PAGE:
'Even more volume': overwhelmed health care workers warn of worsening flu season
Alberta's health care professionals are urging residents to protect themselves after an-especially nasty start to the flu season.
Issues with staffing and limited capacity have put the strain on emergency facilities, which is ramping up the influenza pressure.
"Care is being delayed just by the nature of the volume we're seeing," Dr. Neeja Bakshi told CTV News. "And with (the flu), the symptoms that we're seeing are a lot more severe than before. A lot more fatigue, more cough, more fever."
Alberta Health announced Thursday that six people have recently died from influenza, including a four-year-old child.
Case numbers are up 134 per cent week over week.
And those problems are compounded thanks to a tired system.
Staff at Calgary's Alberta Children’s Hospital say even seriously sick kids are waiting up to four hours to be triaged, with a packed emergency department and lineups sometimes stretching out the door.
And new ICU patients in Red Deer are currently being diverted to facilities in Calgary or Edmonton because the Red Deer Regional Hospital Centre ICU is full.
The spillover effect is expected to be a tricky one.
"I certainly wouldn't want to dissuade people from coming to the hospital if they need it, but I think it's important to utilize every resource that you have, if possible," Bakshi said. "So if you've got a family physician or pediatrician, if you've got access to urgent care centers, utilize those resources if it's not an emergency first, and then come in to emergency when you don't have any other choices."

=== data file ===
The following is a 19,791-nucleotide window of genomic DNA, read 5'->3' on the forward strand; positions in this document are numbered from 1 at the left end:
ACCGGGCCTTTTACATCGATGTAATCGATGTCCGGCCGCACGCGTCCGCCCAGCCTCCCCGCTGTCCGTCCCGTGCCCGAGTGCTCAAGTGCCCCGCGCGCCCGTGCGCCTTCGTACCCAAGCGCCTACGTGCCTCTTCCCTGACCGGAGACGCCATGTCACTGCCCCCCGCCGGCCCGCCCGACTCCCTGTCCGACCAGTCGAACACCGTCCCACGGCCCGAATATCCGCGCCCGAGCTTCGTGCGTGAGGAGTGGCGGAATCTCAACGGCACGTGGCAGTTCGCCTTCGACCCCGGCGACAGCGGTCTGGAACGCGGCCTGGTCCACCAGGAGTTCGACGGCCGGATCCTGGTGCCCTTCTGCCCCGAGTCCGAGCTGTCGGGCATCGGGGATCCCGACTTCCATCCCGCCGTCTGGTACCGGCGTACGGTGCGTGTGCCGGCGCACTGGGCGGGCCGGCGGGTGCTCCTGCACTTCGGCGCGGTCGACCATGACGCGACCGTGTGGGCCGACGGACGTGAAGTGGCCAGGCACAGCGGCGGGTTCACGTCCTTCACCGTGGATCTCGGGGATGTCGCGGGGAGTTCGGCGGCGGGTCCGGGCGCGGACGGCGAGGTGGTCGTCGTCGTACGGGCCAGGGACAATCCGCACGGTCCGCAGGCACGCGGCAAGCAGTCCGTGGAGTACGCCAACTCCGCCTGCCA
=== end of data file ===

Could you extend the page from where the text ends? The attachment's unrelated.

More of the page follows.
There's something else likely leading to the patient rush.
LOW DEMAND FOR FLU SHOTS
Flu shots have been available for about a month, but they don't seem to be in high demand.
Only 17.6 per cent of Albertans have been immunized against influenza. Last year at this point, that number was 20.1 per cent.
At the time, that number was considered low.
"I've really noticed that there is a slower uptake this year," SRX pharmacy manager Angela Tang said. "We've just been bombarded by immunizations and people are feeling burnt out by it."
But regardless of the vaccine fatigue, professionals say the small shot could make a large difference: so it's worth it.
Data out of Australia -- where influenza arrives first -- is suggesting Canada could experience a later flu peak this year. That could mean another two or three months of high case numbers and overwhelmed hospitals.